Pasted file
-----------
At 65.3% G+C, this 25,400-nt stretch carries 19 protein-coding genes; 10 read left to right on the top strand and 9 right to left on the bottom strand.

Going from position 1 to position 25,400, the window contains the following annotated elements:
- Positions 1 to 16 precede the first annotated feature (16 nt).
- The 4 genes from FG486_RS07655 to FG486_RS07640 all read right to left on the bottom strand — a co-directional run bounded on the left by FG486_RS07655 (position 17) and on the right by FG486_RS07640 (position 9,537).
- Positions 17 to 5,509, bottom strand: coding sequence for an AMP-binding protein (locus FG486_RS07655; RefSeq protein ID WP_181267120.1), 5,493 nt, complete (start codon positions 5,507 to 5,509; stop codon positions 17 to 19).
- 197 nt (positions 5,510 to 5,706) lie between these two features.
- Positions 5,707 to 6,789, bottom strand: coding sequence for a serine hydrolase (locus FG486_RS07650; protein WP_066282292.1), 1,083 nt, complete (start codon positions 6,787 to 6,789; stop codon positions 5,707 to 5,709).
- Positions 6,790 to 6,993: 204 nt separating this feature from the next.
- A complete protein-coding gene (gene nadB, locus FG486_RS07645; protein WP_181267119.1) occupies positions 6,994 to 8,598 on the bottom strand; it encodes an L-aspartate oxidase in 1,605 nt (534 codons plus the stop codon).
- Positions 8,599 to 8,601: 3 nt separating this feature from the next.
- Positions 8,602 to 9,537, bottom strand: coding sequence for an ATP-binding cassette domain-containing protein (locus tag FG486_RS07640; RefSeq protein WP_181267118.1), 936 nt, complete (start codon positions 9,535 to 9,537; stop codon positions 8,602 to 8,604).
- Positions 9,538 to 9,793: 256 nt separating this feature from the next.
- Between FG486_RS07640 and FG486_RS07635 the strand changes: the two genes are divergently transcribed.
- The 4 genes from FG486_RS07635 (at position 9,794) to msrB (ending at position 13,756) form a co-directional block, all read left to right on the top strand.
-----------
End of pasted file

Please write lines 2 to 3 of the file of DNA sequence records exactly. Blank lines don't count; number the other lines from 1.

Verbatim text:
Going from position 1 to position 25,400, the window contains the following annotated elements:
- Positions 1 to 16 precede the first annotated feature (16 nt).